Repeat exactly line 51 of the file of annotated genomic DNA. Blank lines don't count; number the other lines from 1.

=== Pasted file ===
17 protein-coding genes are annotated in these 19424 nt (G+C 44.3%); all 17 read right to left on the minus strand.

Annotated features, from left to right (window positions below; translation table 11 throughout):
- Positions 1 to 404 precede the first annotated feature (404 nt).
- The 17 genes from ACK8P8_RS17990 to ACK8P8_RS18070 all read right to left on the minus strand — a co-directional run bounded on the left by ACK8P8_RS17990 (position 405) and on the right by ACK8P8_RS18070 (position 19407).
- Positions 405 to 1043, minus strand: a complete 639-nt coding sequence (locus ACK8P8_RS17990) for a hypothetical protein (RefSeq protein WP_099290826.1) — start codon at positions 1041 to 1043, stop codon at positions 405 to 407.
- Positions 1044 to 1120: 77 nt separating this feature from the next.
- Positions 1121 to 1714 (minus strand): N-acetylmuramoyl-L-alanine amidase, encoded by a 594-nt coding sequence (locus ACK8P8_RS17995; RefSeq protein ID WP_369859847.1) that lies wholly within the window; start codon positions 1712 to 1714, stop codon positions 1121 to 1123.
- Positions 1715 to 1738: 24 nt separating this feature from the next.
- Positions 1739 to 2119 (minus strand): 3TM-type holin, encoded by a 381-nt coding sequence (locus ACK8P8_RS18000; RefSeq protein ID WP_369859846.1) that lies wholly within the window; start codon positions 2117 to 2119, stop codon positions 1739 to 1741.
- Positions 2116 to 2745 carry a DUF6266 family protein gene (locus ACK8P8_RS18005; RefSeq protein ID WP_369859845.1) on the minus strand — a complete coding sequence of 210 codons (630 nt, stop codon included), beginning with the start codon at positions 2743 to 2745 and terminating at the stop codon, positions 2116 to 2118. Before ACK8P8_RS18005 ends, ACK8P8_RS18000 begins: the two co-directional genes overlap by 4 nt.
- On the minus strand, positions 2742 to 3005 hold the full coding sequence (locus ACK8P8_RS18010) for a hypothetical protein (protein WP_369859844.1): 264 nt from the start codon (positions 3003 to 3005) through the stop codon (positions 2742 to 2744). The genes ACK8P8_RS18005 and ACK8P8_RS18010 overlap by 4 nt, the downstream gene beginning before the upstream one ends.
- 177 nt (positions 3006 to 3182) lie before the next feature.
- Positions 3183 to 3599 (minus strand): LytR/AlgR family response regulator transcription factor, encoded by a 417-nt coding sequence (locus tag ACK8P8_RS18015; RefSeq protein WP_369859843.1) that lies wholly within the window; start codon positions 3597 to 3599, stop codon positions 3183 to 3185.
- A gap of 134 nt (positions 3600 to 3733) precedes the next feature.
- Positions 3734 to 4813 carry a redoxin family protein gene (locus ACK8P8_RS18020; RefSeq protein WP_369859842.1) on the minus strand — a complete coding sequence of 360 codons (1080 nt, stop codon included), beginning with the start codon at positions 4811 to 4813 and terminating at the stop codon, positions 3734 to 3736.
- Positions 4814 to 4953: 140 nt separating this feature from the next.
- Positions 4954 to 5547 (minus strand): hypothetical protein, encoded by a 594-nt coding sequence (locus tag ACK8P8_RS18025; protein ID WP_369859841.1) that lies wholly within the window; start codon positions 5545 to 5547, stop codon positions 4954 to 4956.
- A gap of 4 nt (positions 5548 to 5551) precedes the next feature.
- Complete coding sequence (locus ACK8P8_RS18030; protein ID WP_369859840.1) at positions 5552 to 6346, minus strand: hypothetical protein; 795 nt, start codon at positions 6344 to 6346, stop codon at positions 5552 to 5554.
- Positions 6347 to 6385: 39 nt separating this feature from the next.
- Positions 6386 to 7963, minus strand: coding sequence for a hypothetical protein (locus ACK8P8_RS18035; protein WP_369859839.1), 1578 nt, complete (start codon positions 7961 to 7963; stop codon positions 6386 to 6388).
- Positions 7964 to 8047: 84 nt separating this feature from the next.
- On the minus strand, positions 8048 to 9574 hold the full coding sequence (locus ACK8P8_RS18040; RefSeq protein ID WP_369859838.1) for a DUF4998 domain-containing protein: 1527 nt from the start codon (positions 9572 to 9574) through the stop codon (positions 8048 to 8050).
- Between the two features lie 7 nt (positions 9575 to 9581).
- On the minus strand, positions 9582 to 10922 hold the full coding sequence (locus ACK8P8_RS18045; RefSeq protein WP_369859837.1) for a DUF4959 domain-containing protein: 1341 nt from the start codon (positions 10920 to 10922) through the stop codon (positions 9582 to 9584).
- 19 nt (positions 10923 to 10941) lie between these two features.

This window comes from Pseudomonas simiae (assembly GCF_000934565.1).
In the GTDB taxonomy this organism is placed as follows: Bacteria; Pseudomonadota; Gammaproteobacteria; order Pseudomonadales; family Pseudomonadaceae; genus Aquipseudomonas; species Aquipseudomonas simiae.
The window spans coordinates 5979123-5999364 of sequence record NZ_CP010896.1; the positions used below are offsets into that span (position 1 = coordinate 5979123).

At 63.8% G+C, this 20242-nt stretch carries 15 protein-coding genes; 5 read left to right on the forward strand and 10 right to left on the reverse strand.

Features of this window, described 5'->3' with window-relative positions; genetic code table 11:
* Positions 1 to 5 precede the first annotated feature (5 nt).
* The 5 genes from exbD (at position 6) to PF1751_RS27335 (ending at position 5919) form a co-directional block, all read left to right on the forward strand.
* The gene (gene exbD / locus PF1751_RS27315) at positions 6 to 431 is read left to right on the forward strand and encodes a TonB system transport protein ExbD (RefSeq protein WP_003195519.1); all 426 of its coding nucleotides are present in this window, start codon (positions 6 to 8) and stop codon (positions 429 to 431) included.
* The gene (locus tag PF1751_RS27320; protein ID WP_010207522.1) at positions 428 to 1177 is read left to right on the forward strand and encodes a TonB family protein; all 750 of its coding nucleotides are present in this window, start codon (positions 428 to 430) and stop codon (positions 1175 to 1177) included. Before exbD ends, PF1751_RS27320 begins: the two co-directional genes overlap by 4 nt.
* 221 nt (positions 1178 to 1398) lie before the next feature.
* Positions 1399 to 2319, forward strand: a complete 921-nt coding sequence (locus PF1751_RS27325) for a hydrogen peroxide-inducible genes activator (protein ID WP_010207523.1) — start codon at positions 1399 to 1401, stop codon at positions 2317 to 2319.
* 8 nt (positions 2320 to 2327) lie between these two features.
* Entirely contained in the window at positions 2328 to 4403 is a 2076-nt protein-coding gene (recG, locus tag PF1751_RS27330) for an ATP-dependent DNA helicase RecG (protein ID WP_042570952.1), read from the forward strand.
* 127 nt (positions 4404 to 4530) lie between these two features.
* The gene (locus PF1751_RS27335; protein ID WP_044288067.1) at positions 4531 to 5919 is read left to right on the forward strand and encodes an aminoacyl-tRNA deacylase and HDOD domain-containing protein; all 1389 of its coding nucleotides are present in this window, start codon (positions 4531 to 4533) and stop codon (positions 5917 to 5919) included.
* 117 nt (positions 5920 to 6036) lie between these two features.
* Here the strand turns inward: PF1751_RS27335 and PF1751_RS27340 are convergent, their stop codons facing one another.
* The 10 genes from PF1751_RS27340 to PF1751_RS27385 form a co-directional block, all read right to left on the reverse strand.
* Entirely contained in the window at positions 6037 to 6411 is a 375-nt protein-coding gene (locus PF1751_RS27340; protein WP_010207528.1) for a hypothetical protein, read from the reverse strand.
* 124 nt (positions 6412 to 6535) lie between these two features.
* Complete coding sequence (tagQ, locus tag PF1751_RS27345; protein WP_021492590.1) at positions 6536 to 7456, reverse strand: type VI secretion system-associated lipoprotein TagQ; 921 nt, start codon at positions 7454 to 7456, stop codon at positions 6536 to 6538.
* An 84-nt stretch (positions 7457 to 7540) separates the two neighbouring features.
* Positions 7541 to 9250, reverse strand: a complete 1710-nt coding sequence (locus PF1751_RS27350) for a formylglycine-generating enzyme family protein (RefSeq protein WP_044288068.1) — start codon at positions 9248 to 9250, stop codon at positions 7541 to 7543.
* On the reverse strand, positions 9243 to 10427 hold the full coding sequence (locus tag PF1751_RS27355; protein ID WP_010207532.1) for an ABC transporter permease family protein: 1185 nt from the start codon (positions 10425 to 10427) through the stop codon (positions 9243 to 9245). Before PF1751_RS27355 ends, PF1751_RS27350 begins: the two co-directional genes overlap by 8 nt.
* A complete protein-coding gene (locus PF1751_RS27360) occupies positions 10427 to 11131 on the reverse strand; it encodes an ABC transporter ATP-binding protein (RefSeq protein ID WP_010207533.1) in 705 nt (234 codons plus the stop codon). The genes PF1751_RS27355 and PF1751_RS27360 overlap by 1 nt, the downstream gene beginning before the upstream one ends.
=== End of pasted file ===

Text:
* A complete protein-coding gene (locus PF1751_RS27360) occupies positions 10427 to 11131 on the reverse strand; it encodes an ABC transporter ATP-binding protein (RefSeq protein ID WP_010207533.1) in 705 nt (234 codons plus the stop codon). The genes PF1751_RS27355 and PF1751_RS27360 overlap by 1 nt, the downstream gene beginning before the upstream one ends.